Sunday, January 14, 2007

The New iPhone

In one of the most happening month for tech-crazy we had CES, Detroit Auto Show and MacWorld clamouring for attention. Amidst this innovation frenzy, Apple launched its new device, the iPhone. There is a lot to learn from the “history” Steve Jobs created at the MacWorld.
One set of learning is more about the technological aspect itself. While other, a more generic, is related to how good companies function. In both Apple showed remarkable insight, attention to detail and perseverance to do right things right.

A device to make history
I am deliberately calling it a device and not a phone. It has almost all the qualities of the device for the next digital revolution. And that it’s a phone is ancillary. To put in a full scale OS was a real clincher. This truly makes this device a platform device rather than a collection of camera, multi-media player, phone and contact-manager taped together. A platform device enables Apple to put in user’s hands a service pipe. Through this pipe Apple can supply unparalleled range of services. Apple has augmented pipe-features for this device featuring a carrier dependant pipe (EDGE) and a carrier-independent pipe (WiFi).

Intuitive Product Features
A lot of phones / multi-media devices currently function in two distinct areas, work or entertainment. However a person who works is the same one who needs to be entertained! I have never understood the reason for separate devices for each need. Apple however packs both features into their iPhone and even packs in two separate batteries for these functions.

Superior product design
Apple launched the iPhone with two memory variants 4GB and 8GB! That’s a lot of memory for a first product. Despite of this the weight of the product is quite manageable. This incorporates the learning from wide-screen Nokia phone and N‑Series. The initial demo of creating a wall-paper from a picture is also an example of smaller innovations packed into the iPhone design.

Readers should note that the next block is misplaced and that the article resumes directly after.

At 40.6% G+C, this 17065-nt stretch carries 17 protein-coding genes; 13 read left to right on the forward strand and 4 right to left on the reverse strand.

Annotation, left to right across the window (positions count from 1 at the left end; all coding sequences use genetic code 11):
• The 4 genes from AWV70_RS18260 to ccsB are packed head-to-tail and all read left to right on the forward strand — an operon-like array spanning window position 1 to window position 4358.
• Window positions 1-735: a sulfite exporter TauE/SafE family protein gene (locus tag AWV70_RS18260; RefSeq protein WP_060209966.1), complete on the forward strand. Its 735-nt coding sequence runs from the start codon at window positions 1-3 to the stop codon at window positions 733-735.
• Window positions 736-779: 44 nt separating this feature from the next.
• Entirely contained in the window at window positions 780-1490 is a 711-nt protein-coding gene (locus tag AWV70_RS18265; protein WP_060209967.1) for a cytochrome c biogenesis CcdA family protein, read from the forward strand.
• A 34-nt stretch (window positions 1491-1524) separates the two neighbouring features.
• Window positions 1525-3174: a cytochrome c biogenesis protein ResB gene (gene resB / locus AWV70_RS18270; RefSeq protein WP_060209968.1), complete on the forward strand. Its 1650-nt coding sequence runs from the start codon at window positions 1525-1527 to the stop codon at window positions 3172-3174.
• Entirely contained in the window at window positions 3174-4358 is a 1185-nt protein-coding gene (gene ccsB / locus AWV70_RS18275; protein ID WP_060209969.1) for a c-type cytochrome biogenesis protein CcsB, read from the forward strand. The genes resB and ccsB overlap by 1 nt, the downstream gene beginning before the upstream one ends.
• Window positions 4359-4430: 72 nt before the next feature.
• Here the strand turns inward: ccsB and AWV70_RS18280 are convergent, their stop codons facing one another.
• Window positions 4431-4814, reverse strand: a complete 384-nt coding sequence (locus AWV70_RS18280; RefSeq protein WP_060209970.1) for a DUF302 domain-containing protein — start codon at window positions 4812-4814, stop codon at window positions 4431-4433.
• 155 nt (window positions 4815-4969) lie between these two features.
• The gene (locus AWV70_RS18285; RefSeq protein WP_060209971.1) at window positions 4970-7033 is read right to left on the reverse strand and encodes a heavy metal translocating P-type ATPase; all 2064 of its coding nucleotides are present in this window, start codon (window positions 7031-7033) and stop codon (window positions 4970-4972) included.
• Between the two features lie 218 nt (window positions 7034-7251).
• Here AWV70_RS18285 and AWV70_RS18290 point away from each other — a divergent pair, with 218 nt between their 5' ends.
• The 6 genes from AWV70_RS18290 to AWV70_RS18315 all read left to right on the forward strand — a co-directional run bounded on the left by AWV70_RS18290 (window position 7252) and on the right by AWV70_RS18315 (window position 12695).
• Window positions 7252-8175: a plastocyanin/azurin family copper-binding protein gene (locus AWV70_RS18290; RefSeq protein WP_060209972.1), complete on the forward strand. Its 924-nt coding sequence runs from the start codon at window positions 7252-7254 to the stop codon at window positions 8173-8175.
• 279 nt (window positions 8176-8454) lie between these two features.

Better Interface
Apple equipped the iPhone with touch screen, no keypad! A very sensible idea indeed as most of the time PDAs are used as phones and do not need the full scale keypad. In fact when using the PDA as a phone the QWERTY keypad is a pain to use. If you have tried to use the small keys of Treo you will know what I mean. Using software innovatively, Apple has eliminated these disadvantages, giving us a QWERYT keypad when required. Further, the company who give us pointers highlighted using the ultimate pointer i.e. finger! I have no doubt Steve Jobs has made the screen smudge-proof.

Exceeding expectations
After a lot of anticipation of iPhone, when it finally came there was a fair chance that Apple might not deliver the hype really surrounding the product. Yet, Apple not only met but exceeded the user’s expectations from this product. Nothing new that’s something CFOs have to do regularly with Wall-Street analysts. But the key difference is that Apple shows this behaviour with customers! The Wall-Street analysts are automatically addressed.

Web augmenting customer communication
Being located in India, I was asleep when Steve Jobs was making history. So the first thing I did next morning was log onto Apple’s website. And there it was the iPhone page! Neatly displayed with all the details! Here is a company which knows that a lot of users will log in to their site on or after the MacWorld. Moreover here is a company that makes it “talks” to these visitors about its new products it is desperately trying to showcase. Try finding latest versions of Mustang.

In Sum
This was a perfect example of how a company should go about creating value! Give value to customers and demand value from them! This is precisely what management jargon “customer is king”, “customer first” etc. really mean. Compare this with Ford, GM and kin, which is addressing analysts rather than customers. The rest is mere detail!

Sunday, January 07, 2007

Innovation inspired Services

We have seen that devices have actually evolved and are ready to serve as a launch‑pad for innovative services to takeoff. Creating innovative devices is costly. There are development costs, roll-out costs, (user) training costs and finally cost of changing user preferences. However, it is not difficult. It benefits from competitive race between device manufacturers. The nature of new devices soon becomes a standard expectation. Services, however, are a totally different ball game.